Monday, December 2, 2013

How Much is that Doggy in the Window? Read Before You Buy a Puppy!

It may be "easier" to buy a pet from a pet store, but pet store puppies come from puppy mills. The mothers and fathers of those adorable little puppies are kept in horrendous, horrific conditions, just to produce a product to sell.

Pet store puppies are almost always very ill and tend to need several (very expensive) trips to the vet. There are dozens of complaints online about sick puppies coming from major pet store chains.

It's also easier, because if someone has the money, they get a puppy: No questions asked. Does the pet store employee really care about the puppies welfare by letting it go to any Joe Schmoe who has a credit card?

The pound will ask questions: "Do you own your home? Have a fenced yard? Have a Veterinarian in case of an emergency?" Yes, it's more of a hassel. but the 'pound' wants to make sure that puppy will not end up there again in 2-3 months, like many pet store dogs do. People working in shelters aren't there for the paycheck, like many pet store employees are. They're there because they have a passion for helping animals. Most of them work on the clock and off, rescuing abused, abandoned and less fortunate animals and giving it everything they have to make their lives better.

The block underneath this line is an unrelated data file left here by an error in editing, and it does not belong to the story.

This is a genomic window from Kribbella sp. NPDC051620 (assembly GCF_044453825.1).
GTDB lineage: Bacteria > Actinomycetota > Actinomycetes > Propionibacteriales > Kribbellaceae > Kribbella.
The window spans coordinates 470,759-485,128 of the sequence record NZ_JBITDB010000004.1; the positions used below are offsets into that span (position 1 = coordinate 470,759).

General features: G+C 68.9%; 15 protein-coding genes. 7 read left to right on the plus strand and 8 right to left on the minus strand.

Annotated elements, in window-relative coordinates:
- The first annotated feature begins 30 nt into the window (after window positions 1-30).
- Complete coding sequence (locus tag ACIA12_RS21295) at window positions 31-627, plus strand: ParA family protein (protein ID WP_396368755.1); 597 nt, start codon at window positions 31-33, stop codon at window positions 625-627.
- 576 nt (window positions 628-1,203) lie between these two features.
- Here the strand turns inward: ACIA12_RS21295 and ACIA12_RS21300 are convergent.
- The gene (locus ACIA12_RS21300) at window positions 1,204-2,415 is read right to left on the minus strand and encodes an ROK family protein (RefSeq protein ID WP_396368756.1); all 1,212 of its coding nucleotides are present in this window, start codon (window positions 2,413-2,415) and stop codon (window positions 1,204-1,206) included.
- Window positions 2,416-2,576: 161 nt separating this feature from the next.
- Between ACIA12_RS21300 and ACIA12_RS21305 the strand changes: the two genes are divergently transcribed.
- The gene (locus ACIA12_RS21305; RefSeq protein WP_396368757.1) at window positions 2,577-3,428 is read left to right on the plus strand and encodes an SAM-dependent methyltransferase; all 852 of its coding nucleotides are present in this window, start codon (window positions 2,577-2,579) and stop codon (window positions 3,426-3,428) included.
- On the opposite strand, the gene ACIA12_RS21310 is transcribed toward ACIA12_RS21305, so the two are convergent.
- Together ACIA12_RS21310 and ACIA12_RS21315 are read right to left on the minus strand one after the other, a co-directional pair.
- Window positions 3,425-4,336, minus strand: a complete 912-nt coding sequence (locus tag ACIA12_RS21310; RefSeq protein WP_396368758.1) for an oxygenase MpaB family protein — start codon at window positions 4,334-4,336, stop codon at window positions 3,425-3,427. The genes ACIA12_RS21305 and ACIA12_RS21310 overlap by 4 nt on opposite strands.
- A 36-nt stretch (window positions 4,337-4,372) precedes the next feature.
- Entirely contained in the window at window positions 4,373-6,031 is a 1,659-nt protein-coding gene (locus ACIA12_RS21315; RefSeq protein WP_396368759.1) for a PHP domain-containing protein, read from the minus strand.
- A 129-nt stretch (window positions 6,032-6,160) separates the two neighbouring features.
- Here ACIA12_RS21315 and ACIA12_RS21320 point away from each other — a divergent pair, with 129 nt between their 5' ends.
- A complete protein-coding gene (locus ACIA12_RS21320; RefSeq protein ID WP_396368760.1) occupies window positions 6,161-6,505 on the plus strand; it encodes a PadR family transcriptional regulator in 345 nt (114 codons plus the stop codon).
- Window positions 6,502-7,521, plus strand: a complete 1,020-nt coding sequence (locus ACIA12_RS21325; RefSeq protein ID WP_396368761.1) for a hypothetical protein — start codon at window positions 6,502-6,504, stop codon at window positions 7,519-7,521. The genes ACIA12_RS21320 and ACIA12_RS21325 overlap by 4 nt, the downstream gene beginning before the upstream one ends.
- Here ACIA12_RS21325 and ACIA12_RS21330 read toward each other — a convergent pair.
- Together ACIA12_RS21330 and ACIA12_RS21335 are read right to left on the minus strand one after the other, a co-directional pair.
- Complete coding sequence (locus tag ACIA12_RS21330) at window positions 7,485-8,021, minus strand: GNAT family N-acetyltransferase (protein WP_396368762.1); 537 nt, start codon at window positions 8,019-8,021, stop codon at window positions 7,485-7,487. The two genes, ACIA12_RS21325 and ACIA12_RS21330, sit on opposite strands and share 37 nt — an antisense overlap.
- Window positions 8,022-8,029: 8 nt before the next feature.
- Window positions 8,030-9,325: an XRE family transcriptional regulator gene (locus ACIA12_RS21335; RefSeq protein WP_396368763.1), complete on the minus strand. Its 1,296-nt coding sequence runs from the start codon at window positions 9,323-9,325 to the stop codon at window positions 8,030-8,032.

Also, when you adopt from a shelter, the price is normally 1/10 of what you'll pay at a pet store and the dogs/puppies are already neutered, vaccinated, microchipped and have had full physicals. Pet store puppies will come to with their first puppy vaccine and 1 dose of dewormer.

Lastly, a pet store puppy is usually an impulse decision. You're out shopping on a Saturday afternoon, you just happen to go into the pet store and get hooked in by those precious little faces. You're willing to pay any price (usually $800+) to take that little fluff ball home with you before someone else does.

But...with that adorable face comes pooping on your carpet, chewing your favorite pair of shoes, eating the remote, whining to go outside to potty (if you're lucky) at 3 a.m....The novelty wears off very quickly and suddenly that once adorable puppy isn't so cute anymore and through no fault of his own, will end up at the shelter.

People who adopt from shelters typically have already given it some thought and planning. You normally don't end up at the pound on impulse, like the pet store. People are there for the specific reason to adopt. They pretty much know what they're about to get into and ready for the commitment and will more than likely keep that pet for it's lifetime.

So is it easier to buy a puppy from a pet store? Yes. Is it better? Absolutely not. "Adoption Is The Best Option"

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